10 Typical Project Management Challenges Faced By Businesses

Misalignment between projects and their business objectives: The purpose of a project is to advance one or more business objectives. Most projects start out closely aligned with these objectives, but gaps inevitably appear. Projects drift and business objectives change and evolve. Without redirection, projects and deliverables end up failing to meet expectations. 

Late or delayed projects: Late projects wreak havoc, delaying the time at which a company can start reaping business benefits, thwarting precise payback period calculations and disrupting the long term return on investment. 

Dependency conflicts: Most projects are interrelated, sharing people, equipment, resources and deliverables. These dependencies mean that a single project delay has a significant ripple effect on related projects, disrupting schedules, causing resource conflicts and even triggering expensive contingencies, in order to minimize risks. 

Execution difficulties: Problematic execution wastes resources, time and opportunities, diverts management attention and hinders project delivery. 

Overlapping and redundant projects: Overlapping projects are responsible for major inefficiencies and wasted budgets, time and resources. At their worst, they undermine each other’s progress and potential benefits. Redundant and duplicative projects are also unprofitable, increasing costs, prolonging schedules and diverting resources from more deserving projects. 

Resource conflicts: Companies rarely have sufficient resources to staff all projects concurrently. As such, projects compete against each other for resources, and people are often assigned to several projects at the same time. Those with special expertise of scarce skills may be in high demand, causing bottlenecks.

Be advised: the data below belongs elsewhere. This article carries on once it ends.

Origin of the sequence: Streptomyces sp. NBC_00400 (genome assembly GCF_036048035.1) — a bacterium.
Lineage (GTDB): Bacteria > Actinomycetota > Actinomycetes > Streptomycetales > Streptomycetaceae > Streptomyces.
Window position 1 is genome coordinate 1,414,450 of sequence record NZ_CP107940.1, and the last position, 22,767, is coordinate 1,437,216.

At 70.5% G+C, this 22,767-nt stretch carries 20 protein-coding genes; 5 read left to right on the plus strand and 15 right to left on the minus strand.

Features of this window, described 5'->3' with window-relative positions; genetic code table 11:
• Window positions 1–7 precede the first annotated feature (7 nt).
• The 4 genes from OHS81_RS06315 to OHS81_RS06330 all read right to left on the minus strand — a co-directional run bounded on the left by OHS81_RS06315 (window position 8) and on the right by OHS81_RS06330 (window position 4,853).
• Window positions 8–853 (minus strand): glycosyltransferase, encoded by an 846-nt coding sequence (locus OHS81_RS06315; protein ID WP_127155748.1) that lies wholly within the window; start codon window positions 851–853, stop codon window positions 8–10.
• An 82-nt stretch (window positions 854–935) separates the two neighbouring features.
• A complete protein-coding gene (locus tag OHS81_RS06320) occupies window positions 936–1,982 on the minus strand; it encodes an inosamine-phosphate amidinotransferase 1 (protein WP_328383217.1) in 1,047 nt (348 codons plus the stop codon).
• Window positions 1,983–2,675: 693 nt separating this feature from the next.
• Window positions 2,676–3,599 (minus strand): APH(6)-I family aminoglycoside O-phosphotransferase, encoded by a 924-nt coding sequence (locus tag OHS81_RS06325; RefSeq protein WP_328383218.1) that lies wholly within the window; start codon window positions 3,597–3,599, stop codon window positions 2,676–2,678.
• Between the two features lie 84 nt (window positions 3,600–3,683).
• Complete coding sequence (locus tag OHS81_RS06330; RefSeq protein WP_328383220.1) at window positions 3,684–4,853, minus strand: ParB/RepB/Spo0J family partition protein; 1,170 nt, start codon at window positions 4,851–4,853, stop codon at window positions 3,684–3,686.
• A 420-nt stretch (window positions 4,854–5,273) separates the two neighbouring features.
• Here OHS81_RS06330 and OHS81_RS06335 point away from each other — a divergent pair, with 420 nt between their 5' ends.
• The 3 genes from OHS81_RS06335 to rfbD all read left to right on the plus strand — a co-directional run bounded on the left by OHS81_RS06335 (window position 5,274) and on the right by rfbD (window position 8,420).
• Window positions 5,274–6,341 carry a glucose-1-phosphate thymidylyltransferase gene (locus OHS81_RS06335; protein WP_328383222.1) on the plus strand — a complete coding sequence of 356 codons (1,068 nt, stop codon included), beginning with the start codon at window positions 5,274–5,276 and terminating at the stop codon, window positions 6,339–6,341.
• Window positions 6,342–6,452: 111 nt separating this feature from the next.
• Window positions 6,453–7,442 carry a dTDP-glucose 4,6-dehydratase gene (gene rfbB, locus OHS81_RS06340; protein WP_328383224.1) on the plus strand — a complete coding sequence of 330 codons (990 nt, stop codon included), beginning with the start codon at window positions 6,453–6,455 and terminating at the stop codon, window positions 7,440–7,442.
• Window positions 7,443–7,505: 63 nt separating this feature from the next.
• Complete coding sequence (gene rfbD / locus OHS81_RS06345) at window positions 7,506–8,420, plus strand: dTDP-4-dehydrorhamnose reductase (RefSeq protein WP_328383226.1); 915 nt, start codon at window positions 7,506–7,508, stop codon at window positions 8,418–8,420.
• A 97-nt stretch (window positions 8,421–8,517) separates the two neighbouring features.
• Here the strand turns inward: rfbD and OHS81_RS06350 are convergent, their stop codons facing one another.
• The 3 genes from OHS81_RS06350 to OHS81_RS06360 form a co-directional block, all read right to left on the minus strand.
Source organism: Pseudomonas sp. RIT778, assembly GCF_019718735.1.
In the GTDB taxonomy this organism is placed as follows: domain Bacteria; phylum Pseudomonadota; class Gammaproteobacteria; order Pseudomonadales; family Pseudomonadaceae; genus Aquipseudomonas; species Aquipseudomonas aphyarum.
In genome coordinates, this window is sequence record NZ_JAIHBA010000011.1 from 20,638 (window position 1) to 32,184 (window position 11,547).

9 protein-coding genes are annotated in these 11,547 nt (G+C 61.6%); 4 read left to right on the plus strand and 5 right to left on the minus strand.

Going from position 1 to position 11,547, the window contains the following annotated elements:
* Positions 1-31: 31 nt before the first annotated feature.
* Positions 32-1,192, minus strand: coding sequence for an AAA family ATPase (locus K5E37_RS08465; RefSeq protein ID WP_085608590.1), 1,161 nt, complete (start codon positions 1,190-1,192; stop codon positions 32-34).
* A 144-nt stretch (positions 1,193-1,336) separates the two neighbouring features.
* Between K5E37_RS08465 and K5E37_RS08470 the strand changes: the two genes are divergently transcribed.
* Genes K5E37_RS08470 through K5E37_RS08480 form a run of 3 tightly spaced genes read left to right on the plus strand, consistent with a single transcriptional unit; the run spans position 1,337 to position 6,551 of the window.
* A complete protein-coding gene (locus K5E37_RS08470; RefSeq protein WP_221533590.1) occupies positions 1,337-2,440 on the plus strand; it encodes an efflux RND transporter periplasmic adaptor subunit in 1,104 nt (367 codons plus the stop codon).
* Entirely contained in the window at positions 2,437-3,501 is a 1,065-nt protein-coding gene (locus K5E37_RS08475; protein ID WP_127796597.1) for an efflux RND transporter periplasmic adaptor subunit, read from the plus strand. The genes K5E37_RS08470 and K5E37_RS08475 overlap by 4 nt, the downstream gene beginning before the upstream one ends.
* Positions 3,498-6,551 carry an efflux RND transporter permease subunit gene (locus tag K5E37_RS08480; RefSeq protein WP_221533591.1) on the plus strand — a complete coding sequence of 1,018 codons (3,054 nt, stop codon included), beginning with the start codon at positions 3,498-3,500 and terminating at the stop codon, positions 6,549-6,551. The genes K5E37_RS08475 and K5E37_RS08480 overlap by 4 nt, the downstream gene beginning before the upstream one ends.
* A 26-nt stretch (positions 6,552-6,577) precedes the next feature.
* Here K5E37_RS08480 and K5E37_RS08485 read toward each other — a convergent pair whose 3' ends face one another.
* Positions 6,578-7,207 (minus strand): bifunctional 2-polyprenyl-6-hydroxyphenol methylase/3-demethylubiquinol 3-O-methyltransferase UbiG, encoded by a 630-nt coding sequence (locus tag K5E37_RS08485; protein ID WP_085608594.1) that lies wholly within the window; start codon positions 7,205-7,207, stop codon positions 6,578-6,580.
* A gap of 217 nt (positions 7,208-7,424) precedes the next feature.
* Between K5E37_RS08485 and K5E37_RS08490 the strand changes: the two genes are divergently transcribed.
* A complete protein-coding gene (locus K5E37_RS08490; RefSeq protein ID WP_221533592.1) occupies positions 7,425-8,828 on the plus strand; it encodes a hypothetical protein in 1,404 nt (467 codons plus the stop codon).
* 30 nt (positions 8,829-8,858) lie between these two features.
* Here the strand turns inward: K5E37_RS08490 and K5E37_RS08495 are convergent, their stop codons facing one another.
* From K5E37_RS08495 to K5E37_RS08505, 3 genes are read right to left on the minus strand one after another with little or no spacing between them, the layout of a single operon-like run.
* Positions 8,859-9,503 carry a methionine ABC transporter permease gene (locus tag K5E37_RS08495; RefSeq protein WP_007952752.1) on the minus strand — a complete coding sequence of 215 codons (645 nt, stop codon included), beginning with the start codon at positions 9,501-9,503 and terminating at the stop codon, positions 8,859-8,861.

Unrealized business value: A project is a means to an end. Ultimately, every project generates deliverables that the company uses to derive business value. When those deliverables arrive late or are incomplete, the business loses opportunities – whether to earn revenues, acquire customers or perhaps fix a problem. 

Diffused decision making: Many executives are unable to obtain the right information at the right time to effectively understand the present position of the business in order to communicate unwelcome surprises and/or communicate potential opportunities before the competition. 

No accountability: Failure to continuously monitor and communicate project milestones in real time, and budget performance, dilutes project accountability and responsibility. 

Fragmentation: Fragmented planning and resource processes and tolls lead to an inability to systematically communicate and fine tune multiple project scenarios, resulting in regular unforeseen slippages and problems. 

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